By Jorge Andres Mondaca
For the past month, the city of London and Great Britain have created heroes for the world masses. Now, they have a villain – although one far removed from the glow of the Olympic Games: Chelsea’s very own John Terry.
The former England captain has faced intense scrutiny since last October when it is claimed that he shouted racial abuse towards QPR defender Anton Ferdinand. Terry was criminally charged following the allegations, but has since been cleared by a magistrate in court. The Football Association, England’s governing body for the sport, is continuing to investigate the matter and could still punish him.
The long-running saga adds fuel to the fire that comes from the stands during Chelsea away matches – as was evident during the Community Shield matchup last Sunday against Manchester City; albeit on neutral ground at Villa Park in Birmingham. From the moment he was introduced to the time he was near the ball, rival fans mocked and abused Terry non-stop.
Teammate Peter Cech expressed earlier this week that Terry understands that he will under a microscope all season long but expects the club captain to soldier on.
“He’s a strong lad,” the goalkeeper said about Terry according to published reports. “I don’t think he was surprised and I don’t think it will affect him in any way.”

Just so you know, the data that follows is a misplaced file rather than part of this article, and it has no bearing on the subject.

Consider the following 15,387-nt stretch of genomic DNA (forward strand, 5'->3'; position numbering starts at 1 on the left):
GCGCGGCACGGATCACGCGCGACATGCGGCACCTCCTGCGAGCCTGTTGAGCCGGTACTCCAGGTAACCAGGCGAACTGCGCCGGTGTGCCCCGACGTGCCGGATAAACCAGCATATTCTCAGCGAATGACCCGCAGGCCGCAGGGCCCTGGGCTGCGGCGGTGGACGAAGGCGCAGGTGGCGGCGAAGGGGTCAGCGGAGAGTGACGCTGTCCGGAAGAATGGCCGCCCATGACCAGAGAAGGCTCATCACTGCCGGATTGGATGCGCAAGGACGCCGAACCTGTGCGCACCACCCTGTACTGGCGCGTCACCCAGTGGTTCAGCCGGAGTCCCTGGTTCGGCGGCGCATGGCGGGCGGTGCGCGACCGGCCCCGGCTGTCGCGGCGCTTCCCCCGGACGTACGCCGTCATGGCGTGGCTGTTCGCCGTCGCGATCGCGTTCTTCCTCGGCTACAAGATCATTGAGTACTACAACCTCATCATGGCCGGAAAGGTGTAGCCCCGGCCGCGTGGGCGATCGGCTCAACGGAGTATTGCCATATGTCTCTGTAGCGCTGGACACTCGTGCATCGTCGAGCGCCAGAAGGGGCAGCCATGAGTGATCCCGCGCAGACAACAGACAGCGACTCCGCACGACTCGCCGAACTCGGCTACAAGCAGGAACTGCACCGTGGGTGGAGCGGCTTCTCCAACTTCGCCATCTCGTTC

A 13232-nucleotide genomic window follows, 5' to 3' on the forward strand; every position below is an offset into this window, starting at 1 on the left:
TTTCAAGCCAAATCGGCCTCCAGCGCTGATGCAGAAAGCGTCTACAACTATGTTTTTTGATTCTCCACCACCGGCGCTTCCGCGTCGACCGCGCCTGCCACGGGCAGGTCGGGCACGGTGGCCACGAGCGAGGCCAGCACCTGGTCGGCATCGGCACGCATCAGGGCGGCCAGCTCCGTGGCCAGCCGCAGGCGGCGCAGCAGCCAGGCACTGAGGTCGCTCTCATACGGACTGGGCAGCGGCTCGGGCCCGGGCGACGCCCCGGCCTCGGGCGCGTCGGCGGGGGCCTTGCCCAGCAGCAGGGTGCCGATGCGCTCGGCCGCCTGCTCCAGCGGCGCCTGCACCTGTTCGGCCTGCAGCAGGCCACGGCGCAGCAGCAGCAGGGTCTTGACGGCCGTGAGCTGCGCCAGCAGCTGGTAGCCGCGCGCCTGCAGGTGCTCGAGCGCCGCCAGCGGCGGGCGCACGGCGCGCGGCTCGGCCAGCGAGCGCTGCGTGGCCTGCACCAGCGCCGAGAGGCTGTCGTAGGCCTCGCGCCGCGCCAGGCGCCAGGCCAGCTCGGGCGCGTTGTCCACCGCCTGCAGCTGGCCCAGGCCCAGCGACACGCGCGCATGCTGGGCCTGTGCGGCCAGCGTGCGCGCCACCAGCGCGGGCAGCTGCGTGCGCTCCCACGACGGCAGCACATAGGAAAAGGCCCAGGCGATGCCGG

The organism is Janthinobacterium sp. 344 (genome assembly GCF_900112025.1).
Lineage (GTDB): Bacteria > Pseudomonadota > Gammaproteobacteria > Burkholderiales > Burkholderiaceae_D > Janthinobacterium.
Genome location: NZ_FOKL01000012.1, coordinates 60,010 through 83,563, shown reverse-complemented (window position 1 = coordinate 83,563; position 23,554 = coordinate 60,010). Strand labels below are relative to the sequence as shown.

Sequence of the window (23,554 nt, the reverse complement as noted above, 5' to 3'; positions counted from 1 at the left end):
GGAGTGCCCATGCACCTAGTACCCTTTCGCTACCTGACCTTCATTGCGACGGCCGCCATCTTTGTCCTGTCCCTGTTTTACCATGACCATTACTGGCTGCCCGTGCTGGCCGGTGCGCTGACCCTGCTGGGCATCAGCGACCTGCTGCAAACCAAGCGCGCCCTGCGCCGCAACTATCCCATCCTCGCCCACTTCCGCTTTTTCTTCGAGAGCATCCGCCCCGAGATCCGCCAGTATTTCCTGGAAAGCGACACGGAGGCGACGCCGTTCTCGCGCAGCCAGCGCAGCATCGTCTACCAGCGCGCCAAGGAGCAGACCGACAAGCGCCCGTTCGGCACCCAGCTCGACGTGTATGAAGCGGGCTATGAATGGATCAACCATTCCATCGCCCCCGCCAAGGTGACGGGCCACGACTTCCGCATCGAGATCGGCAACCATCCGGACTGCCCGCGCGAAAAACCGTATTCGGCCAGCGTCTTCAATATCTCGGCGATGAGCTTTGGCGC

Terry isn’t alone. Liverpool’s Luis Suarez was found guilty of racially abusing Manchester United player Patrice Evra last season and faces similar treatment away from Anfield.
Both players will be called racists and worse every time they play away from their home grounds, creating a toxic atmosphere everywhere they go.
But Premier League players have an experience right in front of their faces that could be the basis for a better example for those on the field, in the stands and watching at home: the London Olympics.
“The way sport was showcased in the Olympics was an example to every athlete in every sport,” said Tom Cleverly, a Manchester United player who was on Team GB’s soccer team this team. “The sportsmanship and the respect everyone had for another, it was just first class.”
And they are not alone.
If the Olympics taught us anything, it’s that competitions can be held without racial abuse amongst competitors or fans. Sure, there were moments of passion exhibited from fans, notably during the indoor volleyball final between Brazil and USA when fans were less than cordial to their rivals, but that was a rarity – not a pattern like what we’ll likely see throughout the 2012-13 Barclays Premier League season.
There has been plenty of discussion about the legacy of the London Olympics, especially since it had a pretty hefty (over $14 billion) price tag. If we can take that experience and put it to use on the pitch and in the stands, it may be well worth it and anything else that comes from the Games would be a bonus.